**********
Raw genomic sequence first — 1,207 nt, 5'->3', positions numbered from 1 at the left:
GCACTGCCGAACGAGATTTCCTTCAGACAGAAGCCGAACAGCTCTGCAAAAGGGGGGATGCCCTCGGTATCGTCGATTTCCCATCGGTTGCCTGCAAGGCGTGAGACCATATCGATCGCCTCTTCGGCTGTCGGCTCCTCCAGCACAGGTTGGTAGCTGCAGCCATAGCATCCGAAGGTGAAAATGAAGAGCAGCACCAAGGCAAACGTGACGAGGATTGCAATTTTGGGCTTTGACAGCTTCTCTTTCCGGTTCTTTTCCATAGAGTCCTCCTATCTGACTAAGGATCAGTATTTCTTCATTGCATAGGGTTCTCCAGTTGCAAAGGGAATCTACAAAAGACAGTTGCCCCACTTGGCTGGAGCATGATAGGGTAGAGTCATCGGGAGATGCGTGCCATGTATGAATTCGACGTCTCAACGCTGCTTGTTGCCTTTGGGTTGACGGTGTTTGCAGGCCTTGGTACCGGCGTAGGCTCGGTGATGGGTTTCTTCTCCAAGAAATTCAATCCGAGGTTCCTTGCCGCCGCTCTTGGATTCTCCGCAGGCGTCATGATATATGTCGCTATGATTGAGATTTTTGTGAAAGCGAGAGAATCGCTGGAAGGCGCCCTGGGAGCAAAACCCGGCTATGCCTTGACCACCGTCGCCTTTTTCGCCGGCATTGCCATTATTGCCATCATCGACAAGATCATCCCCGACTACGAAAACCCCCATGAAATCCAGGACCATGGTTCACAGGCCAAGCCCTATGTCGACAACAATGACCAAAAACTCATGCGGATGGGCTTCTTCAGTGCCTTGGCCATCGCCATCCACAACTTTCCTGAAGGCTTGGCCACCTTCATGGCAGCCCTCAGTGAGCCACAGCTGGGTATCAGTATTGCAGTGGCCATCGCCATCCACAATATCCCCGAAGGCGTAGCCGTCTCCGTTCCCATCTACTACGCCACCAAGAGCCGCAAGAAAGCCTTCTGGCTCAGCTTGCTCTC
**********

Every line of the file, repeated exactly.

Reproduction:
Raw genomic sequence first — 1,207 nt, 5'->3', positions numbered from 1 at the left:
GCACTGCCGAACGAGATTTCCTTCAGACAGAAGCCGAACAGCTCTGCAAAAGGGGGGATGCCCTCGGTATCGTCGATTTCCCATCGGTTGCCTGCAAGGCGTGAGACCATATCGATCGCCTCTTCGGCTGTCGGCTCCTCCAGCACAGGTTGGTAGCTGCAGCCATAGCATCCGAAGGTGAAAATGAAGAGCAGCACCAAGGCAAACGTGACGAGGATTGCAATTTTGGGCTTTGACAGCTTCTCTTTCCGGTTCTTTTCCATAGAGTCCTCCTATCTGACTAAGGATCAGTATTTCTTCATTGCATAGGGTTCTCCAGTTGCAAAGGGAATCTACAAAAGACAGTTGCCCCACTTGGCTGGAGCATGATAGGGTAGAGTCATCGGGAGATGCGTGCCATGTATGAATTCGACGTCTCAACGCTGCTTGTTGCCTTTGGGTTGACGGTGTTTGCAGGCCTTGGTACCGGCGTAGGCTCGGTGATGGGTTTCTTCTCCAAGAAATTCAATCCGAGGTTCCTTGCCGCCGCTCTTGGATTCTCCGCAGGCGTCATGATATATGTCGCTATGATTGAGATTTTTGTGAAAGCGAGAGAATCGCTGGAAGGCGCCCTGGGAGCAAAACCCGGCTATGCCTTGACCACCGTCGCCTTTTTCGCCGGCATTGCCATTATTGCCATCATCGACAAGATCATCCCCGACTACGAAAACCCCCATGAAATCCAGGACCATGGTTCACAGGCCAAGCCCTATGTCGACAACAATGACCAAAAACTCATGCGGATGGGCTTCTTCAGTGCCTTGGCCATCGCCATCCACAACTTTCCTGAAGGCTTGGCCACCTTCATGGCAGCCCTCAGTGAGCCACAGCTGGGTATCAGTATTGCAGTGGCCATCGCCATCCACAATATCCCCGAAGGCGTAGCCGTCTCCGTTCCCATCTACTACGCCACCAAGAGCCGCAAGAAAGCCTTCTGGCTCAGCTTGCTCTC